Animator and graphic novelist Aminder Dhaliwal follows up on the success of her first graphic novel Woman World with yet another delightfully intriguing concept for a book: a world where, instead of race and skin color, the defining feature is the number of eyes. Dhaliwal takes a monster from ancient lore, the cyclops, and tries to encapsulate minority experience through their eyes in what is otherwise a world exactly like ours.
It’s a Two-Eye vs. One-Eye world.
Much like Woman World, Dhaliwal started publishing pieces of what would become known as Cyclopedia Exotica through Instagram, which explains why the book is a compilation of short stories about a handful of main characters like a newspaper comic. Published in 2021, Cyclopedia Exotica couldn’t come at a more appropriate time as the rise of xenophobia seems to be accelerating yet again, particularly with the onset of the pandemic, against the AAPI community.
The tone of Cyclopedia Exotica is set with its opening introduction of an encyclopedia entry on cyclopes, where arguably, the most interesting information is their anatomy: male cyclopes have a two-pronged penis while female cyclopes have three vaginas, two uteri and one breast. As soon as it gets to information on Etna, the first cyclops sex symbol, the entry degrades as Etna appears to step out of the page in her nudity and gets straight to the point: “Blegh! What a dull way to learn about a minority…Forget that boring type…Besides, I think there’s a better way to ‘study’ us. Here’s the Cliff’s Notes: 1 eye, 1 breast, 2 vaginas. But also an entire personality and personal history no encyclopedia could ever capture.”
Who are some of these personalities the readers will be privileged to learn more about? There is Pari, an editor on maternity leave who simultaneously struggles with her desire to become a stay-at-home mom with her desire to return to work; Bron, who struggles with his identity, especially after having a botched cosmetic eye job that gave him two eyes but which ineffectually left him with one again when one of the eyes failed; Pol, the “hopeless optimist” who has a hard time finding true love with his unappealing physique, yet often gets fetishized due to his anatomical feature; Jian and Grae, twin artists who like to explore cyclops issues through their art; and Vy, the woman who helped commercialize the Lift and Separator, a contraption that allowed female cyclopes to painfully distort their single breast to make it appear like there were two.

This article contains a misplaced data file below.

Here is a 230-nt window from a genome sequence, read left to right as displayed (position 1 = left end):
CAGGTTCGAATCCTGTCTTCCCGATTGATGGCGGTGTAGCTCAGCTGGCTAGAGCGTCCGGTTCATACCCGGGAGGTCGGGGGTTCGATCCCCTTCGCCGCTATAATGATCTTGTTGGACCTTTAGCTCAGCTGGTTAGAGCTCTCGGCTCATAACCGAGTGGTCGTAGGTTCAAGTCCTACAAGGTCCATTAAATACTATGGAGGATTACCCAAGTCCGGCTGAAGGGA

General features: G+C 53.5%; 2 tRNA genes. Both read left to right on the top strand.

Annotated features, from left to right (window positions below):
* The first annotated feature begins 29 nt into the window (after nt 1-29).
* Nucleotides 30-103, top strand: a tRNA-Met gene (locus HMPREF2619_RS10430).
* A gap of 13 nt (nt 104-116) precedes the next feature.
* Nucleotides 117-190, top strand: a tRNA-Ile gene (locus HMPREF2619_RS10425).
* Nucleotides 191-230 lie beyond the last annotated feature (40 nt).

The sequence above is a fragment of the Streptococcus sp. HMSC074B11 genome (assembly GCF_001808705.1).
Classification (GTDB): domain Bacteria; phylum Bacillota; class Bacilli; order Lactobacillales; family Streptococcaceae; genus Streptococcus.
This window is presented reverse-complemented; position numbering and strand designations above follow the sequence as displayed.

Cyclopedia Exotica covers a variety of topics that will easily resonate with minorities, and it’s no surprise since many of its stories were based on Dhaliwal’s own experiences growing up in England and Canada: microaggressions, otherization, self-hatred, lack of representation and racism (speciesism?). Within these larger topics, each character has its own journey and storyline that is always compelling but also funny, aching and heartwarming. Through it all, the stories will resonate with all types of readers, perhaps showing them that we are all minorities in some ways – our differences in the end should act as an equalizer and not what divides us.